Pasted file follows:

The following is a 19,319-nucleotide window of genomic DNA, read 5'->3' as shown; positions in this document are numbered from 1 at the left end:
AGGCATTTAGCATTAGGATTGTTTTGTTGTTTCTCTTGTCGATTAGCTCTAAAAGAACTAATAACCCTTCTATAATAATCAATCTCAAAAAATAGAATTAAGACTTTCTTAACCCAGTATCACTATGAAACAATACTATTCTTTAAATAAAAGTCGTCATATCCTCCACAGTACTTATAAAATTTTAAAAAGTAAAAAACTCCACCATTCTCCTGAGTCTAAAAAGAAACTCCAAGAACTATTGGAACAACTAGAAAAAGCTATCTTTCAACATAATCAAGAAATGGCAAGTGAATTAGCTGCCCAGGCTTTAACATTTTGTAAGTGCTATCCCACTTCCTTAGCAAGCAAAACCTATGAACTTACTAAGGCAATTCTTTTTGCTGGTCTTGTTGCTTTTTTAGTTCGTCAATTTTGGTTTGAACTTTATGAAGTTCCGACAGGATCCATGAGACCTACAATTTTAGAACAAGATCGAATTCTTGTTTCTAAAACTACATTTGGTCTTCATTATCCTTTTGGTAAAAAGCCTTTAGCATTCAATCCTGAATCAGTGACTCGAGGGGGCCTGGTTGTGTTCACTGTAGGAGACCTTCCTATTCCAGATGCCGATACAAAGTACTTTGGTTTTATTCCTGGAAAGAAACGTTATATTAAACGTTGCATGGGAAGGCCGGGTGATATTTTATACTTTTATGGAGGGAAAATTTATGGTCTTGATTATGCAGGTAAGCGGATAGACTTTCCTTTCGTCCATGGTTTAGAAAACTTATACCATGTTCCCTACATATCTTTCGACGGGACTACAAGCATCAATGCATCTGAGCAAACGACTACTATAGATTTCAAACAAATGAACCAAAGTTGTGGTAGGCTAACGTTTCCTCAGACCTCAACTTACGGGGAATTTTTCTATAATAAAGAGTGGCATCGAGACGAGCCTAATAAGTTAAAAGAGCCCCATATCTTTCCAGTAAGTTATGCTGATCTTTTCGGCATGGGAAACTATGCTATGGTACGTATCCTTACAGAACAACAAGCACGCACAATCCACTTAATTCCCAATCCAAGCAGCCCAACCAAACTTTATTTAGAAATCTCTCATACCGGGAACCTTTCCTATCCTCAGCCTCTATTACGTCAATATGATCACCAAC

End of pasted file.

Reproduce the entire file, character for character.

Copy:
The following is a 19,319-nucleotide window of genomic DNA, read 5'->3' as shown; positions in this document are numbered from 1 at the left end:
AGGCATTTAGCATTAGGATTGTTTTGTTGTTTCTCTTGTCGATTAGCTCTAAAAGAACTAATAACCCTTCTATAATAATCAATCTCAAAAAATAGAATTAAGACTTTCTTAACCCAGTATCACTATGAAACAATACTATTCTTTAAATAAAAGTCGTCATATCCTCCACAGTACTTATAAAATTTTAAAAAGTAAAAAACTCCACCATTCTCCTGAGTCTAAAAAGAAACTCCAAGAACTATTGGAACAACTAGAAAAAGCTATCTTTCAACATAATCAAGAAATGGCAAGTGAATTAGCTGCCCAGGCTTTAACATTTTGTAAGTGCTATCCCACTTCCTTAGCAAGCAAAACCTATGAACTTACTAAGGCAATTCTTTTTGCTGGTCTTGTTGCTTTTTTAGTTCGTCAATTTTGGTTTGAACTTTATGAAGTTCCGACAGGATCCATGAGACCTACAATTTTAGAACAAGATCGAATTCTTGTTTCTAAAACTACATTTGGTCTTCATTATCCTTTTGGTAAAAAGCCTTTAGCATTCAATCCTGAATCAGTGACTCGAGGGGGCCTGGTTGTGTTCACTGTAGGAGACCTTCCTATTCCAGATGCCGATACAAAGTACTTTGGTTTTATTCCTGGAAAGAAACGTTATATTAAACGTTGCATGGGAAGGCCGGGTGATATTTTATACTTTTATGGAGGGAAAATTTATGGTCTTGATTATGCAGGTAAGCGGATAGACTTTCCTTTCGTCCATGGTTTAGAAAACTTATACCATGTTCCCTACATATCTTTCGACGGGACTACAAGCATCAATGCATCTGAGCAAACGACTACTATAGATTTCAAACAAATGAACCAAAGTTGTGGTAGGCTAACGTTTCCTCAGACCTCAACTTACGGGGAATTTTTCTATAATAAAGAGTGGCATCGAGACGAGCCTAATAAGTTAAAAGAGCCCCATATCTTTCCAGTAAGTTATGCTGATCTTTTCGGCATGGGAAACTATGCTATGGTACGTATCCTTACAGAACAACAAGCACGCACAATCCACTTAATTCCCAATCCAAGCAGCCCAACCAAACTTTATTTAGAAATCTCTCATACCGGGAACCTTTCCTATCCTCAGCCTCTATTACGTCAATATGATCACCAAC